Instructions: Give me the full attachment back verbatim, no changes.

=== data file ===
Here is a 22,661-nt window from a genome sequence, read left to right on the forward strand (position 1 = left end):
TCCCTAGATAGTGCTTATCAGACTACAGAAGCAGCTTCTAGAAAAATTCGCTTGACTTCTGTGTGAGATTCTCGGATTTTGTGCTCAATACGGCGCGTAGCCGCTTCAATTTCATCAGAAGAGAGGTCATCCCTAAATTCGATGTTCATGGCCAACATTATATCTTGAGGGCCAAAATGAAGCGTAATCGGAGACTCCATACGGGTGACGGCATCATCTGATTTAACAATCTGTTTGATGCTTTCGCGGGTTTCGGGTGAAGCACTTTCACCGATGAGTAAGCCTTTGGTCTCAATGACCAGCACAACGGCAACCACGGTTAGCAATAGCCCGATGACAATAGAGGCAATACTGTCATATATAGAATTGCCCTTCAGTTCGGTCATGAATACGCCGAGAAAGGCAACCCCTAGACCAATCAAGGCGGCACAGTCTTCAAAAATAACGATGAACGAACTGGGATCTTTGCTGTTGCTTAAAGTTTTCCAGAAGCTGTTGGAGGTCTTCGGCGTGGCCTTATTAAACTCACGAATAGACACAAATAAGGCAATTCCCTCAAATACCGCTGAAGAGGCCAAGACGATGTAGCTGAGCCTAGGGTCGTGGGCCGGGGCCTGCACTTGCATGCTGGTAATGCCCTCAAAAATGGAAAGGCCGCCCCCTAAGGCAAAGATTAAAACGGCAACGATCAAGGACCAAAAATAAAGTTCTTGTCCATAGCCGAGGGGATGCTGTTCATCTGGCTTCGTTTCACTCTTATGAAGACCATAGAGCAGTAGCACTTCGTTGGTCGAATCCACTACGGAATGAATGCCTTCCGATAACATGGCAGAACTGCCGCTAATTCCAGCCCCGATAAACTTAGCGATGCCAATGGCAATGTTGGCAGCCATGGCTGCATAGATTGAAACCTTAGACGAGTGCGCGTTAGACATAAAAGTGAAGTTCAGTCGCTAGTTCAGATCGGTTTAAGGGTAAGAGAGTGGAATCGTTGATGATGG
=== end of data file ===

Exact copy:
Here is a 22,661-nt window from a genome sequence, read left to right on the forward strand (position 1 = left end):
TCCCTAGATAGTGCTTATCAGACTACAGAAGCAGCTTCTAGAAAAATTCGCTTGACTTCTGTGTGAGATTCTCGGATTTTGTGCTCAATACGGCGCGTAGCCGCTTCAATTTCATCAGAAGAGAGGTCATCCCTAAATTCGATGTTCATGGCCAACATTATATCTTGAGGGCCAAAATGAAGCGTAATCGGAGACTCCATACGGGTGACGGCATCATCTGATTTAACAATCTGTTTGATGCTTTCGCGGGTTTCGGGTGAAGCACTTTCACCGATGAGTAAGCCTTTGGTCTCAATGACCAGCACAACGGCAACCACGGTTAGCAATAGCCCGATGACAATAGAGGCAATACTGTCATATATAGAATTGCCCTTCAGTTCGGTCATGAATACGCCGAGAAAGGCAACCCCTAGACCAATCAAGGCGGCACAGTCTTCAAAAATAACGATGAACGAACTGGGATCTTTGCTGTTGCTTAAAGTTTTCCAGAAGCTGTTGGAGGTCTTCGGCGTGGCCTTATTAAACTCACGAATAGACACAAATAAGGCAATTCCCTCAAATACCGCTGAAGAGGCCAAGACGATGTAGCTGAGCCTAGGGTCGTGGGCCGGGGCCTGCACTTGCATGCTGGTAATGCCCTCAAAAATGGAAAGGCCGCCCCCTAAGGCAAAGATTAAAACGGCAACGATCAAGGACCAAAAATAAAGTTCTTGTCCATAGCCGAGGGGATGCTGTTCATCTGGCTTCGTTTCACTCTTATGAAGACCATAGAGCAGTAGCACTTCGTTGGTCGAATCCACTACGGAATGAATGCCTTCCGATAACATGGCAGAACTGCCGCTAATTCCAGCCCCGATAAACTTAGCGATGCCAATGGCAATGTTGGCAGCCATGGCTGCATAGATTGAAACCTTAGACGAGTGCGCGTTAGACATAAAAGTGAAGTTCAGTCGCTAGTTCAGATCGGTTTAAGGGTAAGAGAGTGGAATCGTTGATGATGG